Federal judge James Russell recently criticized refugee adjudicators, rebuking them for relying on stereotypes to determine the sexuality of refugee claimants. “Behaviours which establish a claimant’s homosexuality are inherently private,” Russell said.

Under the new system, asylum-seekers will have 15 days, instead of 28 days, to produce their claim before their case moves to a hearing. Hearings, which previously took 19 months, now occur within 30 and 60 days, depending on whether the refugee hails from a “safe” country.

“That’s completely unworkable,” Jordan says. “People will go before their hearings unprepared. In the slower process, we already see refugees not being able to provide adequate evidence.”

In some cases, she says, the refugee board doesn’t see evidence that proves the risk of persecution. “We’ve seen people sent back to real violence. We’re very fearful this will happen far more frequently under the new system.”

Bisexual claimants face a systemic discrimination, she says. “That’s because IRB members have a hard time understanding the validity of identity. Some of the stereotypes of bisexuals feed into the idea that they could go back home and discreetly be safe. That’s not a valid decision. We need a better understanding of the range of queer sexuality, and that people don’t fall into neat little categories.”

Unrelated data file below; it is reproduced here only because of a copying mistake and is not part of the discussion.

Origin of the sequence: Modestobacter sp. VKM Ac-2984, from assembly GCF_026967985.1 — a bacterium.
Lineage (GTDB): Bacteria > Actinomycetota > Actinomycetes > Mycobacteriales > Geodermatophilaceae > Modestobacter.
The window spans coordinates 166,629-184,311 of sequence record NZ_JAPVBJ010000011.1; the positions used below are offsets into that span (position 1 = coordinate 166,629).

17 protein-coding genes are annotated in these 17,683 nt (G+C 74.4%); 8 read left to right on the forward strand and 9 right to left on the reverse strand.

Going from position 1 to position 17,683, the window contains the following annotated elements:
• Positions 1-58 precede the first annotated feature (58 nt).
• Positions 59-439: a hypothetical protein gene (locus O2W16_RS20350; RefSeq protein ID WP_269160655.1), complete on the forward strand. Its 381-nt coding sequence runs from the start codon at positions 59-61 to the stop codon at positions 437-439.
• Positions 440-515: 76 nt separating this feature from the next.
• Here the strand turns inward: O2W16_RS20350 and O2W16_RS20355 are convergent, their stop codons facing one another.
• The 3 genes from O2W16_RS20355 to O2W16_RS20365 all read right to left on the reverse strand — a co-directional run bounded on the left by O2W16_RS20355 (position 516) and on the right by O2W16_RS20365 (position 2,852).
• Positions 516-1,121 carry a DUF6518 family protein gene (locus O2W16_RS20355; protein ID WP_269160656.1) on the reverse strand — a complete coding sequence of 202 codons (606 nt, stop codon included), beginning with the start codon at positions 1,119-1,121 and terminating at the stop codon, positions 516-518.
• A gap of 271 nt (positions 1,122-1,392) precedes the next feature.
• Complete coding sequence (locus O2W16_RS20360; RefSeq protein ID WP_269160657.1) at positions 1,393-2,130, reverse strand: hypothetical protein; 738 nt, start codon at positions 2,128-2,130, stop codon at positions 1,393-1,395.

Kenney is skeptical. He says that if cases are denied, the IRB probably had a good reason. “Very often we see media coverage of the uncorroborated story of the claimant, without looking at what the federal judges have seen."

Still, Kenney says one of his first meetings when he became minister four years ago was to meet with Helen Kennedy of Egale, who raised concerns surrounding the evidentiary standard the IRB uses for gay refugees.

Following that meeting, he says, he arranged to get IRB decision-makers better training on assessing the veracity of gay claims. “When the gay community has raised these concerns with me, I've responded the only way I can, which is to encourage the IRB to make sure they are being especially sensitive to the nature of gay claims.”

Kennedy was not available for comment.